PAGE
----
Where soils require an input of earthworms, augmentation can be brought about using the above information—collection, selection for activities, and even selection for mass culture before field-release. Earthworms, because of their activities in the soil, are, where appropriate, considered as vital components of a healthy, fully functional system. Reviews of research have shown that, across the world and in numerous habitats, the provision of earthworms to sites where they were absent, assistance with recolonisation, or improvements to the type of conditions conducive to their survival can bring about marked positive changes in soil properties [56, 57].

Should areas exist that are devoid of earthworms, for known or unknown reasons, then one approach might be to (re)introduce them to site. Numerous methods are available to achieve this but most can be described simply as “collection and broadcast” using the type of collection techniques previously mentioned or “turf transfer”, digging up and translocating soil with grass attached. Both have been used and have positive attributes but equally have less attractive features (see Table 3). To assist the reintroduction process, information gathered on earthworm life histories and requirements for culture have been coupled with further data relating to activities in the soil and interactions with other earthworm species [34, 4043]. In this way a relatively simple technique, the Earthworm Inoculation Unit (EIU), was devised [26] seeking to overcome the problems associated with the existing techniques. Irreverently known as “worms in bags” this technique seeks to cultivate a starter culture of adults under optimal conditions over a period of a few months. After this time, population development within the plastic-bound units means that all life stages, adults, cocoons, and hatchlings ought to be present. The EIUs can then be transported to the desired inoculation site ready for introduction (see Figure 12). Inoculation requires the contents of the EIUs to be inserted into an appropriately sized hole in the soil, after the plastic envelope has been carefully removed.

The contents thereby retaining their original position in the soil profile and providing a protective microenvironment. Over the past two decades, results from both agricultural and post-industrial settings have been positive [26, 48]. Spread of earthworms over one site at Calvert site was completed within a decade and positive interactions were recorded with the presence of alder trees (Alnus glutinosa—which fix nitrogen) and earthworm density [27]. At one of the sites, further investigations developed the EIU technique with addition of organic matter. This was a response to use of manure as “earthworm attractant traps” to augment assessment of the numbers and species present on site [26].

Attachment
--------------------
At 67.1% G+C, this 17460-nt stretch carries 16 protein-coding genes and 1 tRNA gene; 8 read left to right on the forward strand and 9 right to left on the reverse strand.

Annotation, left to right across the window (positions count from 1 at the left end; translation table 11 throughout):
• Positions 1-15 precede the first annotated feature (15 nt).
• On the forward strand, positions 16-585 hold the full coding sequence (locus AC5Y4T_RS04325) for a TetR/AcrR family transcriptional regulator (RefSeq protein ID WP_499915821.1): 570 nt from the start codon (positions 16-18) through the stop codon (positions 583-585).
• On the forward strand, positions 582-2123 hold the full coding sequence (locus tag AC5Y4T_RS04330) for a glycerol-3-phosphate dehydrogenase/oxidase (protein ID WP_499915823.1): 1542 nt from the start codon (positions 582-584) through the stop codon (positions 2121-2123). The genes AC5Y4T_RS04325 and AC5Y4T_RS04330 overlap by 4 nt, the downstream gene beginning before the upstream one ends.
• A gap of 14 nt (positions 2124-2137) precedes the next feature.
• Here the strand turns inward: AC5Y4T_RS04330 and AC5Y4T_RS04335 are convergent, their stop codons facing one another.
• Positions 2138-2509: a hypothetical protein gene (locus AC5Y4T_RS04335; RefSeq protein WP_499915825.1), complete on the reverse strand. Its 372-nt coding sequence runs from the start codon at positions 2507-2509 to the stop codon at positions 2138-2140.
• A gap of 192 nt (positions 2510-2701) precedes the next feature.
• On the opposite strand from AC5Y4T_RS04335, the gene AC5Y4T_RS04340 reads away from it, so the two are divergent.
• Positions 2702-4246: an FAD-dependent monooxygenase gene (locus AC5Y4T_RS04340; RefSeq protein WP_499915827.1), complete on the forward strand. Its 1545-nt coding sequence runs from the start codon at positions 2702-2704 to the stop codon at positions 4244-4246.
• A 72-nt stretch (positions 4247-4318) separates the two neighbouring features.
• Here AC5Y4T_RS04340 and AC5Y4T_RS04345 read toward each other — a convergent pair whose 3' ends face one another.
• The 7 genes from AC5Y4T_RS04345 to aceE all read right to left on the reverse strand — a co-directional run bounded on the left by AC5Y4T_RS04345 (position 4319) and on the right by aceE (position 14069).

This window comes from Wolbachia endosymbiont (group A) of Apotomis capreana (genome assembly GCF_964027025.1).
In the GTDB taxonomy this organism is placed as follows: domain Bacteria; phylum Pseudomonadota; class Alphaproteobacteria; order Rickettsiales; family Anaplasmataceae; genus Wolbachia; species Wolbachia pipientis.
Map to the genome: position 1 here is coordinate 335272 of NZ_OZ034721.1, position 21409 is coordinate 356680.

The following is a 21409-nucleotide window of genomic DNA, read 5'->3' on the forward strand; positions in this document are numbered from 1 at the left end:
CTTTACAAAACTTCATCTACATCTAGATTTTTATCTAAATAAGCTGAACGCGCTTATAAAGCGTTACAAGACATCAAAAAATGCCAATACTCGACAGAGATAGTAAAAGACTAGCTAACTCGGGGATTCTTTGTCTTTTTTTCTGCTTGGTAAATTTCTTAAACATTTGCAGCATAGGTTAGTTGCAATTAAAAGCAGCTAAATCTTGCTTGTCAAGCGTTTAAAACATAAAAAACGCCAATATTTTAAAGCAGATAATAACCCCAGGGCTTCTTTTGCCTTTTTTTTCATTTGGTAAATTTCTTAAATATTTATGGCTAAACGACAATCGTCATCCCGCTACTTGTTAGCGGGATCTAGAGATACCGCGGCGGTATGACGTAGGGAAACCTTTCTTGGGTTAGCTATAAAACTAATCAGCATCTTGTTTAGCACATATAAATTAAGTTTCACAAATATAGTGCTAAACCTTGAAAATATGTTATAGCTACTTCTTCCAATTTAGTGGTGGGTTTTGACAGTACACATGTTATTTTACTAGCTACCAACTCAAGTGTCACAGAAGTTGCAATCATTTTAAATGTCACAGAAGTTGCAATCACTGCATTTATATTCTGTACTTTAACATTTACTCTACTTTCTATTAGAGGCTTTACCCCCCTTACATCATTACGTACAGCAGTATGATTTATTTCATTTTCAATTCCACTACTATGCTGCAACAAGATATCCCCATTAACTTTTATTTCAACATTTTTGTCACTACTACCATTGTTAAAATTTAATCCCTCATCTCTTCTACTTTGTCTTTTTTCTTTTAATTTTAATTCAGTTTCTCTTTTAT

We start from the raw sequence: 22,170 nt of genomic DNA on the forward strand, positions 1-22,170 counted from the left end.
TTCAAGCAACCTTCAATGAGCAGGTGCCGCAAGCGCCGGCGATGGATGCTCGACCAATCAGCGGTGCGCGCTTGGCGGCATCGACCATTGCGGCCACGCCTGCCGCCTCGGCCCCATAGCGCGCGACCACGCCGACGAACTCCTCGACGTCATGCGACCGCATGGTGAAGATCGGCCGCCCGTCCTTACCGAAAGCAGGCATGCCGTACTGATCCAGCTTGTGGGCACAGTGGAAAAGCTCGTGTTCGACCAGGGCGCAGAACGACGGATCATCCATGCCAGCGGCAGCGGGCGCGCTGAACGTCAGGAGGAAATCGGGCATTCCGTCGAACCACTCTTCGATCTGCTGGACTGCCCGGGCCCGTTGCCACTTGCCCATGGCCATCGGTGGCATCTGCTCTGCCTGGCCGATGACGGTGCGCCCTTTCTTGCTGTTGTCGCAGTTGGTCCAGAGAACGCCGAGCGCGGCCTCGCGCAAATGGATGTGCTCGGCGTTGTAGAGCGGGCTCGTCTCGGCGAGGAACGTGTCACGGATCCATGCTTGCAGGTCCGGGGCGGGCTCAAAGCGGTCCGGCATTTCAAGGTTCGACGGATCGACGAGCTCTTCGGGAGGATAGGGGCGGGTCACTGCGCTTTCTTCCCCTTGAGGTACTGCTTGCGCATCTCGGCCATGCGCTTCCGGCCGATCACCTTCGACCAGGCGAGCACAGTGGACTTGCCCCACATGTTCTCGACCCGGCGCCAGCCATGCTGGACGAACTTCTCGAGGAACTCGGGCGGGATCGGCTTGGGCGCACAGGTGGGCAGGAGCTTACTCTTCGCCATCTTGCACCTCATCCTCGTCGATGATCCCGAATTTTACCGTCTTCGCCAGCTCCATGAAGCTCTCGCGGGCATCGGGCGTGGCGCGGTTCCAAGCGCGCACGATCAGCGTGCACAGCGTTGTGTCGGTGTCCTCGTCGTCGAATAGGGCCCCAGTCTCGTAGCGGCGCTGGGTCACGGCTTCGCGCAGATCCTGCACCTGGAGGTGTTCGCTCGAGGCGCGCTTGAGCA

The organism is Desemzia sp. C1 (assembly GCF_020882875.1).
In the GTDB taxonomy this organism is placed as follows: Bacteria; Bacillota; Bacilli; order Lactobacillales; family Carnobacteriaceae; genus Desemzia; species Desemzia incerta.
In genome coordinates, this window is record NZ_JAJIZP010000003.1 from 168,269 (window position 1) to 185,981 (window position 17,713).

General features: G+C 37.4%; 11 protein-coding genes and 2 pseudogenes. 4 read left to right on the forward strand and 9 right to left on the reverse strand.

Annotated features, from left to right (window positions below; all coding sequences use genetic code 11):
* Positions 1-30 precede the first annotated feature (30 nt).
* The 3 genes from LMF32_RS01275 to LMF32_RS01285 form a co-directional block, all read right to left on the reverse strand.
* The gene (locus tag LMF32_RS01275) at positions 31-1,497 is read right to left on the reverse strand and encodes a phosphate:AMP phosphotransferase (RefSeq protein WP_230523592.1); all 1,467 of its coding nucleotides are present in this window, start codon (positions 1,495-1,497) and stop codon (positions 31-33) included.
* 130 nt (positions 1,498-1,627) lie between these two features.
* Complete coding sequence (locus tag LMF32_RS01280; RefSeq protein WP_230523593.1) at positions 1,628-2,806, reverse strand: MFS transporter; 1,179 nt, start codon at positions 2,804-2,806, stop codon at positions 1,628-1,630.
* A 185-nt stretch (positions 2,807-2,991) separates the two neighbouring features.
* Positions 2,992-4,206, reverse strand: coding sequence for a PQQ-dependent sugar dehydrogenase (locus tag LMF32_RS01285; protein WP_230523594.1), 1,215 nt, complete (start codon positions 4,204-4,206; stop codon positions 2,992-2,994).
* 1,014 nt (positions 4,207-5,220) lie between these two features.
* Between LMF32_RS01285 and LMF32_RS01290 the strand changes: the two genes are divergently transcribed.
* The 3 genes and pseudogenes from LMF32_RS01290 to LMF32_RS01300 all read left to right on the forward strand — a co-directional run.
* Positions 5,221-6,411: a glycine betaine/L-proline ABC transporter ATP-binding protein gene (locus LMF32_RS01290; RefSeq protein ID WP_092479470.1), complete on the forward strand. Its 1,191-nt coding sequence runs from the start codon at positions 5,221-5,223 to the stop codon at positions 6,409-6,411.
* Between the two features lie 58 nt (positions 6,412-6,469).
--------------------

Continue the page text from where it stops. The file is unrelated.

Addition of earthworms to sites where they are absent (for some reason) may be valuable and permit a number of questions to be addressed.

(i) What factors brought about the removal of earthworms?(ii) What can be done to remedy the situation?(iii) How can the success of the operation be measured (in terms of earthworms and soils)? (iv) Can more be learned of earthworm populations from this type of work?

7. Conclusion

This article set out to demonstrate that low-technology methods are able to gain insights into fundamental questions relating to earthworms. Examples have been provided and direction given towards investigations asking relatively simple questions that can utilize these techniques. In addition to the sections described on collection, burrowing, behaviour, life history, and manipulation of earthworms, others which have only been hinted at or perhaps overlooked can also be developed, and many of those included have an amount of overlap within them. It is for the prospective researcher to identify the preferred niche area of investigation and progress it to potentially create a new angle within the existing fields of knowledge. Science tends to require funding in order to advance, but one critical aspect is the development of ideas and the creative use of available resources. Earthworm ecological research still has room for the use of basic tools.


The authors thank numerous site managers for access to sites over the years and Colman’s of Norwich for provision of mustard powder.